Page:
A Visit From Bruce In Seattle

Today we had the great pleasure of hosting a guest lecture from Bruce Wolcott, a media theory academic at Bellevue College in Seattle.  Bruce joined us in the Battery Shed via Skype and spoke about environmental storytelling in videogames and the Seattle games industry.  During his presentation, Bruce was also able to show us some videos from a tour of Valve Software, which was hosted by Ricardo Ariza, one of the artists on Left4Dead and DOTA.

Bruce was also really interested in the work we've been doing in our summer program at the Innovation Circle, and he had a lot of questions for the students who have been building prototypes over the past couple of weeks.

We consider ourselves to be really fortunate that it's now so easy to connect people on opposite sides of the planet and allow us to share knowledge and experiences with one another.  We had an absolute blast learning from Bruce during his presentation, and also enjoyed the opportunity to let him know about what we're doing at the Innovation Circle in Tasmania.  Bruce assures us that he's keen to visit again sometime soon!

If you're interested in how we actually ran everything on the day, there really wasn't anything too fancy going on.  We used Skype as our videoconference client and with decent internet connections on both ends, we had a smooth HD audio and video signal throughout the presentation.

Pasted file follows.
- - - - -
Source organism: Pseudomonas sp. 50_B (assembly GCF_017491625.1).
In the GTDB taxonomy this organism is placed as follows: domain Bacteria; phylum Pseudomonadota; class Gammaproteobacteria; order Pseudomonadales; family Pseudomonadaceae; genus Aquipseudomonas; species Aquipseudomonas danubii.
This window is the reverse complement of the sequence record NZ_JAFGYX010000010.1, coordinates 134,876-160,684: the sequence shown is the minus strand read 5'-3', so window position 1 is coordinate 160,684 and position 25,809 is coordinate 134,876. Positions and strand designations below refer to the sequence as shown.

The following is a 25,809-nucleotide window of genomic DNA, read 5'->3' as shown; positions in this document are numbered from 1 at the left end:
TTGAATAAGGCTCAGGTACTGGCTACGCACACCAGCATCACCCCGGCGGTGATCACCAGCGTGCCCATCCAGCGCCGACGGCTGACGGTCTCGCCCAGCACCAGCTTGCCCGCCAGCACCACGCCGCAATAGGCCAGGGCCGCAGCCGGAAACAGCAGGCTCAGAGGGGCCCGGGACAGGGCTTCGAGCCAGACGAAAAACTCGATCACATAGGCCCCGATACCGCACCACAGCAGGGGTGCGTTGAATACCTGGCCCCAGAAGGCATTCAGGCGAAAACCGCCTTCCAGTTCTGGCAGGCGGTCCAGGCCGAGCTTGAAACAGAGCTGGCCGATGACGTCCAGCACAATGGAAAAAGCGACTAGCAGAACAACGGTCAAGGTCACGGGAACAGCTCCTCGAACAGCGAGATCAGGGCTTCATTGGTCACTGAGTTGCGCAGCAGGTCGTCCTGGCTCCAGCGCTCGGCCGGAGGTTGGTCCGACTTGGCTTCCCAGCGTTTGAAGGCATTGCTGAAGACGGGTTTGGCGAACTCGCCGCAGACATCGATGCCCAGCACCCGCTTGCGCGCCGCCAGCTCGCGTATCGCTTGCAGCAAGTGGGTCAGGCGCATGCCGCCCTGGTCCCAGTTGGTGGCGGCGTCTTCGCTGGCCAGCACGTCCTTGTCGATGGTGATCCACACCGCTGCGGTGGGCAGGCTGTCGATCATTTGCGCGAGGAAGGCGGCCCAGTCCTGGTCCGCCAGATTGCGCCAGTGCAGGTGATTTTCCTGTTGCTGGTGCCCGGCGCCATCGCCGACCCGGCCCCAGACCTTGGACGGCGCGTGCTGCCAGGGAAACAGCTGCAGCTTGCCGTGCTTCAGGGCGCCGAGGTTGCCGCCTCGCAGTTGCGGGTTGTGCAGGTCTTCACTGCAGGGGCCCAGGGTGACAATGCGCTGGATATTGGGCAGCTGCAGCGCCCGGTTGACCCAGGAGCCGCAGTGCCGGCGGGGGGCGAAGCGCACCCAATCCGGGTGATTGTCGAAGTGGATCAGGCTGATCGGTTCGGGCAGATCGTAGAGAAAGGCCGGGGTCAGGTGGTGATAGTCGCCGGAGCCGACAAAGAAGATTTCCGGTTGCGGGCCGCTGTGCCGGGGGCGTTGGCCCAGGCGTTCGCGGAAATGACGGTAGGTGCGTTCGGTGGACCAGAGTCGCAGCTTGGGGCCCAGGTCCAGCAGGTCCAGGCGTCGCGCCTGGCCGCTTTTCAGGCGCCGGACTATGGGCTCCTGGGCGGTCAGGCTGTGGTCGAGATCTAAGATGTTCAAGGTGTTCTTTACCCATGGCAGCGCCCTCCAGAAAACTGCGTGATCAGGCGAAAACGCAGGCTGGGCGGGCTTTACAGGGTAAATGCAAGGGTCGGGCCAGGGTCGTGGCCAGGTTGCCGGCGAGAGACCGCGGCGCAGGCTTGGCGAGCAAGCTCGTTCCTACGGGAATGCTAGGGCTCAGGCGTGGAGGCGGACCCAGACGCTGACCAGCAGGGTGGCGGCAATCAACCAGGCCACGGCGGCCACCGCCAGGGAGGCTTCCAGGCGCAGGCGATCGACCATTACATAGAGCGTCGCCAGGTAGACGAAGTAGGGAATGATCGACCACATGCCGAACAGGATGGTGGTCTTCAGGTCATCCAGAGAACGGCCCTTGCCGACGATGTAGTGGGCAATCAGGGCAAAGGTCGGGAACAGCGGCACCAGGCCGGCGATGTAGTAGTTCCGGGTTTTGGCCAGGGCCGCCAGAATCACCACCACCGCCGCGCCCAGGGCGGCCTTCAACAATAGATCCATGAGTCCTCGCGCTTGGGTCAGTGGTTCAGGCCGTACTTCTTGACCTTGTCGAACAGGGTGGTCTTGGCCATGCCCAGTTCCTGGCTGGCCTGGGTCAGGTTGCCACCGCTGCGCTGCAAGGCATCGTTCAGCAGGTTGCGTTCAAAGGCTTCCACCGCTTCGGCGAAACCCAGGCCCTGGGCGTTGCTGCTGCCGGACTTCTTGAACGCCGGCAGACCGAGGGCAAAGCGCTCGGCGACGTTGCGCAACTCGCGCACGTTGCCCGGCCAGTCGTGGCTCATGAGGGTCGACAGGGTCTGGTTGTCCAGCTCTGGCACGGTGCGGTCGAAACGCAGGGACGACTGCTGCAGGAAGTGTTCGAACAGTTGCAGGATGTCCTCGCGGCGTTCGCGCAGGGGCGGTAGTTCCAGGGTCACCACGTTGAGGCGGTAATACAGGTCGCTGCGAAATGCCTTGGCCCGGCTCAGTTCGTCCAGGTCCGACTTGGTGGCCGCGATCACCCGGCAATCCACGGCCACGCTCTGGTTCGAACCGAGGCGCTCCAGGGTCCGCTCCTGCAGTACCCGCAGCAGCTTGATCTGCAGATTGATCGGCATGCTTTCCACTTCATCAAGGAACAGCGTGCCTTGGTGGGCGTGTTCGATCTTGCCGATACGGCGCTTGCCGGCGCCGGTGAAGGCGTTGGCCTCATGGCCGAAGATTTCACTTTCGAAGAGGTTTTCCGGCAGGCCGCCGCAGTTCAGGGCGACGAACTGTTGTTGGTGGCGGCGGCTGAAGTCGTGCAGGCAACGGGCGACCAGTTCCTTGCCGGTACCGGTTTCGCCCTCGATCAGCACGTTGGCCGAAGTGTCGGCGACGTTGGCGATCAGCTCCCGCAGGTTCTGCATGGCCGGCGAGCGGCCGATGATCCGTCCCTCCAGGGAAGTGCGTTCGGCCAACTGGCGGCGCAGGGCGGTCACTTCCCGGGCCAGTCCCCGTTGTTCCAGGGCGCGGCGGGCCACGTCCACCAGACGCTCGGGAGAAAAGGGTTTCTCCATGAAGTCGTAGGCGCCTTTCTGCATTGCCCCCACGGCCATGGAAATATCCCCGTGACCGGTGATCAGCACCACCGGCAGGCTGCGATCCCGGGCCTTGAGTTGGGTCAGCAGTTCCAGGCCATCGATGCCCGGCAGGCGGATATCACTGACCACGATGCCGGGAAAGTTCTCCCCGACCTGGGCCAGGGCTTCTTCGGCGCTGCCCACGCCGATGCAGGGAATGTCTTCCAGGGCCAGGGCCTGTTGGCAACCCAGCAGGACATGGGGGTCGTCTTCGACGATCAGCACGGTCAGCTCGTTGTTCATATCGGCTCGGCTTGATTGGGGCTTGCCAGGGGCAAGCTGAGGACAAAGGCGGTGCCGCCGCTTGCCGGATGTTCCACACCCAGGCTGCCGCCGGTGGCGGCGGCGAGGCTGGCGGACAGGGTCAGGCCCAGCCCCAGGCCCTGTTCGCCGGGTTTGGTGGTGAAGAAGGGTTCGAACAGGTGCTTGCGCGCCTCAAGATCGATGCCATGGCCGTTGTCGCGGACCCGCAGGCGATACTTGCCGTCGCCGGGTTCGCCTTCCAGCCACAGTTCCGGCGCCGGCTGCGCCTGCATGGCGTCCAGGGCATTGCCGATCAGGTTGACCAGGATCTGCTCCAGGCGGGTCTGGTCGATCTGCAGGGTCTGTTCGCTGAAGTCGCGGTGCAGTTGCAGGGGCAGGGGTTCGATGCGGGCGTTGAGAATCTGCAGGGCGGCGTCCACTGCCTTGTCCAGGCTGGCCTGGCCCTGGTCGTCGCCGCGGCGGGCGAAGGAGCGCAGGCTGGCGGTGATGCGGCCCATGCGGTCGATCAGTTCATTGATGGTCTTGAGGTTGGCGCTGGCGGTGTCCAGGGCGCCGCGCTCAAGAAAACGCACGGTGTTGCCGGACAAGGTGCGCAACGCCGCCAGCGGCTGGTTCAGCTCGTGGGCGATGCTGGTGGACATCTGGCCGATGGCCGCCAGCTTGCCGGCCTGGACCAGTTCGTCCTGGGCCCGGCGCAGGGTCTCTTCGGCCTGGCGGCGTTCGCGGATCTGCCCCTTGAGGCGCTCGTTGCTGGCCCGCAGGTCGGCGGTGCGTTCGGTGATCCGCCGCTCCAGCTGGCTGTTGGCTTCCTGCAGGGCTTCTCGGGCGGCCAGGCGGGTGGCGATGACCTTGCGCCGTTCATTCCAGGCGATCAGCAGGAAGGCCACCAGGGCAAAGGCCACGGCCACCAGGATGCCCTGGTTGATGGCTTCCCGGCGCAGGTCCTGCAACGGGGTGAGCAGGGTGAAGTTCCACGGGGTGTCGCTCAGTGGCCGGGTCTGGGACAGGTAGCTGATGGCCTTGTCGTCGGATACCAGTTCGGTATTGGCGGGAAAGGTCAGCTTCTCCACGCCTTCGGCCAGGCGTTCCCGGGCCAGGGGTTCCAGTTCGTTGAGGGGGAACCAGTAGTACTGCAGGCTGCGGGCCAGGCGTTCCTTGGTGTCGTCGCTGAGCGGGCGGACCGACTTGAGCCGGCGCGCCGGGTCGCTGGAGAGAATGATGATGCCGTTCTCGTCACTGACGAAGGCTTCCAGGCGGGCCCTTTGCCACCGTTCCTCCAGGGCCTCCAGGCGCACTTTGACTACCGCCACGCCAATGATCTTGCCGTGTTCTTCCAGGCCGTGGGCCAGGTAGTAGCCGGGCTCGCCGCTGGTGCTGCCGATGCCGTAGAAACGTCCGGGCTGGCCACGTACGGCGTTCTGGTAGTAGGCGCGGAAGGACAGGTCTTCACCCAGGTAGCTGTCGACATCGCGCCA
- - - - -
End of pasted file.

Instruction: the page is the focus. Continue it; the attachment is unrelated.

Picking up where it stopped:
One of the biggest challenges with presenting remotely is delays and stuttering that can occur when the presenter is screen-sharing and streaming their screen from their computer to the viewer's location.  This is particularly problematic in a presentation with embedded videos (of which Bruce has a few).

To work around this problem, we chose not to use Skype's screen sharing feature, but instead used a fantastic feature of Prezi, which allows you to give a presentation remotely from within the presentation software itself.  By using this approach, all of the videos were streamed directly from the web, rather than having to go through Bruce's computer in Seattle as the source.  The end result was a really smooth remote presentation experience for everybody.

If you would like to learn a bit more about Prezi remote presentations, give this a read.